Throughout the sphere of Persian Arab influence, including northern India, a kebab or kofta can be meat or fish, ground or in chunks, shaped, impaled or not, and either fried, stewed, or grilled. For Parsis, the Gujarati word kavab signifies a mixture of meat, fish, or vegetable shaped and then stewed, fried, or cooked on a griddle. In Bombay, the meat of choice is usually lean kid; my preference is for chicken or turkey. Supermarket ground lamb can be too fatty for Parsi tastes, but there’s no reason for an American cook not to use the leanest possible hamburger or, for that matter, ground pork.
In traditional Parsi everyday menu planning, there’s usually something in a category known as a sukki vani: a dry dish, usually ground meat, fried as a kavab or as a katles, pronounced “cut-lace,” a pan-Indian adaptation of British cutlets. Like a kavab, a katles can be a malleable mixture of anything. What distinguishes it is its shape, a flattened oval. This basic recipe can be easily adapted to make cutlets. It is enough for about a dozen small kavabs or six to eight katles. Cold or room-temperature cutlets make an excellent sandwich filling.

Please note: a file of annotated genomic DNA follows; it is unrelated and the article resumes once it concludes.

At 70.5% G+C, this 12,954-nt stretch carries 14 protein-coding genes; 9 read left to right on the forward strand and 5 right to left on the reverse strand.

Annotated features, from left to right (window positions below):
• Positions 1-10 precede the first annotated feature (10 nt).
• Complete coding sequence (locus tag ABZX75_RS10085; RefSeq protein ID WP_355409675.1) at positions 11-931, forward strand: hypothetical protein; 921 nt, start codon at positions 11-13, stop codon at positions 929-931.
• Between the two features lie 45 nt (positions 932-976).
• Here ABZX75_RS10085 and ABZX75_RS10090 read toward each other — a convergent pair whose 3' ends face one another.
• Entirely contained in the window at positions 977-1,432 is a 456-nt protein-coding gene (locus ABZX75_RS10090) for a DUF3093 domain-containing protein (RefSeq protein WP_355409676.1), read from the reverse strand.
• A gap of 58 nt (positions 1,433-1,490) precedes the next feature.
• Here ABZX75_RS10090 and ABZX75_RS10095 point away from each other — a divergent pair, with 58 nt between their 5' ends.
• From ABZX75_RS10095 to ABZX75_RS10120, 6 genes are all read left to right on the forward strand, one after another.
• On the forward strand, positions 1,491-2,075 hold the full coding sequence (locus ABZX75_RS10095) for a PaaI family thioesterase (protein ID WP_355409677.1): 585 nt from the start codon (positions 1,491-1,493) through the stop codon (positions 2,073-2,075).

Shaped around skewers and brushed with oil, the kavabs can be roasted or grilled, in which case they are called sikh (stick or skewer, not to be confused with the religious community) kavabs.
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